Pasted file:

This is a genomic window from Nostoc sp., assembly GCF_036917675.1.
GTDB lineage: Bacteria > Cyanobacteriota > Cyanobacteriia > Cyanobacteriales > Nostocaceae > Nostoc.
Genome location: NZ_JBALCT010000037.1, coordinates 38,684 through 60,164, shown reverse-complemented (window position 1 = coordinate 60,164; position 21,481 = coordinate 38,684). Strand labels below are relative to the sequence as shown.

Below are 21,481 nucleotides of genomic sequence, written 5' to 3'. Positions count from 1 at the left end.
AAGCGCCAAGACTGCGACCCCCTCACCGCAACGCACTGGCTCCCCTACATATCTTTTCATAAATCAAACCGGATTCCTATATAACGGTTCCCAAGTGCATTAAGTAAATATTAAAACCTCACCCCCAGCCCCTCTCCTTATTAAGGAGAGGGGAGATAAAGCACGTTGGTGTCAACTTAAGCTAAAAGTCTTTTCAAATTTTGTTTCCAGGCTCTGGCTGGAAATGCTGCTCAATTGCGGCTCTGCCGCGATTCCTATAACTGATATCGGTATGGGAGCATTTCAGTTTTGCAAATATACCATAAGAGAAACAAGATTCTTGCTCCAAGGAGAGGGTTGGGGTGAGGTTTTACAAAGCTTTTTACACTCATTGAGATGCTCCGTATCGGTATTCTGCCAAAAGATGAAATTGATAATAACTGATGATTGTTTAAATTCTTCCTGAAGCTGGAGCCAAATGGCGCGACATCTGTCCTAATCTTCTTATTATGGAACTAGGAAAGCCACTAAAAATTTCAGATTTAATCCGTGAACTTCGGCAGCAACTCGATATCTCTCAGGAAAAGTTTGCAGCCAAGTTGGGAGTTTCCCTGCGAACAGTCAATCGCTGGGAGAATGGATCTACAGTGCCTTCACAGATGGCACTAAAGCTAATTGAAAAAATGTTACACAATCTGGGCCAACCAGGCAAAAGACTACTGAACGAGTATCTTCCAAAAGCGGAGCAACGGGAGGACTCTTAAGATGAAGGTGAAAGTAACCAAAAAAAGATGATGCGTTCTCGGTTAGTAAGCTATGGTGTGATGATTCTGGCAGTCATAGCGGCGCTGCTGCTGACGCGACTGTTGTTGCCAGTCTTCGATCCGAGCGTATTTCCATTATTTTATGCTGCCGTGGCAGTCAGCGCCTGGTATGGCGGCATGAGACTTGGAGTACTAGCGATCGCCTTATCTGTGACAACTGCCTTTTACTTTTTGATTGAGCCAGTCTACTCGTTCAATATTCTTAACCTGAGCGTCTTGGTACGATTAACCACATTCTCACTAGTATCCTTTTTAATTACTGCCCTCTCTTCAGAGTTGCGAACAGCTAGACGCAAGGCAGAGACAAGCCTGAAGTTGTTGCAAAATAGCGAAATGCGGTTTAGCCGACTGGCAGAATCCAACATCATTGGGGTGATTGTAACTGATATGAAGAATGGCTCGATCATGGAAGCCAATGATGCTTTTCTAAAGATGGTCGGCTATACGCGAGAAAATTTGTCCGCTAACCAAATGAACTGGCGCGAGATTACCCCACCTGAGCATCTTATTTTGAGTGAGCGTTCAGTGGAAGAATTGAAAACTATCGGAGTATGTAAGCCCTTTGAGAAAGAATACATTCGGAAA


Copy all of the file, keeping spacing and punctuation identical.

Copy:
This is a genomic window from Nostoc sp., assembly GCF_036917675.1.
GTDB lineage: Bacteria > Cyanobacteriota > Cyanobacteriia > Cyanobacteriales > Nostocaceae > Nostoc.
Genome location: NZ_JBALCT010000037.1, coordinates 38,684 through 60,164, shown reverse-complemented (window position 1 = coordinate 60,164; position 21,481 = coordinate 38,684). Strand labels below are relative to the sequence as shown.

Below are 21,481 nucleotides of genomic sequence, written 5' to 3'. Positions count from 1 at the left end.
AAGCGCCAAGACTGCGACCCCCTCACCGCAACGCACTGGCTCCCCTACATATCTTTTCATAAATCAAACCGGATTCCTATATAACGGTTCCCAAGTGCATTAAGTAAATATTAAAACCTCACCCCCAGCCCCTCTCCTTATTAAGGAGAGGGGAGATAAAGCACGTTGGTGTCAACTTAAGCTAAAAGTCTTTTCAAATTTTGTTTCCAGGCTCTGGCTGGAAATGCTGCTCAATTGCGGCTCTGCCGCGATTCCTATAACTGATATCGGTATGGGAGCATTTCAGTTTTGCAAATATACCATAAGAGAAACAAGATTCTTGCTCCAAGGAGAGGGTTGGGGTGAGGTTTTACAAAGCTTTTTACACTCATTGAGATGCTCCGTATCGGTATTCTGCCAAAAGATGAAATTGATAATAACTGATGATTGTTTAAATTCTTCCTGAAGCTGGAGCCAAATGGCGCGACATCTGTCCTAATCTTCTTATTATGGAACTAGGAAAGCCACTAAAAATTTCAGATTTAATCCGTGAACTTCGGCAGCAACTCGATATCTCTCAGGAAAAGTTTGCAGCCAAGTTGGGAGTTTCCCTGCGAACAGTCAATCGCTGGGAGAATGGATCTACAGTGCCTTCACAGATGGCACTAAAGCTAATTGAAAAAATGTTACACAATCTGGGCCAACCAGGCAAAAGACTACTGAACGAGTATCTTCCAAAAGCGGAGCAACGGGAGGACTCTTAAGATGAAGGTGAAAGTAACCAAAAAAAGATGATGCGTTCTCGGTTAGTAAGCTATGGTGTGATGATTCTGGCAGTCATAGCGGCGCTGCTGCTGACGCGACTGTTGTTGCCAGTCTTCGATCCGAGCGTATTTCCATTATTTTATGCTGCCGTGGCAGTCAGCGCCTGGTATGGCGGCATGAGACTTGGAGTACTAGCGATCGCCTTATCTGTGACAACTGCCTTTTACTTTTTGATTGAGCCAGTCTACTCGTTCAATATTCTTAACCTGAGCGTCTTGGTACGATTAACCACATTCTCACTAGTATCCTTTTTAATTACTGCCCTCTCTTCAGAGTTGCGAACAGCTAGACGCAAGGCAGAGACAAGCCTGAAGTTGTTGCAAAATAGCGAAATGCGGTTTAGCCGACTGGCAGAATCCAACATCATTGGGGTGATTGTAACTGATATGAAGAATGGCTCGATCATGGAAGCCAATGATGCTTTTCTAAAGATGGTCGGCTATACGCGAGAAAATTTGTCCGCTAACCAAATGAACTGGCGCGAGATTACCCCACCTGAGCATCTTATTTTGAGTGAGCGTTCAGTGGAAGAATTGAAAACTATCGGAGTATGTAAGCCCTTTGAGAAAGAATACATTCGGAAA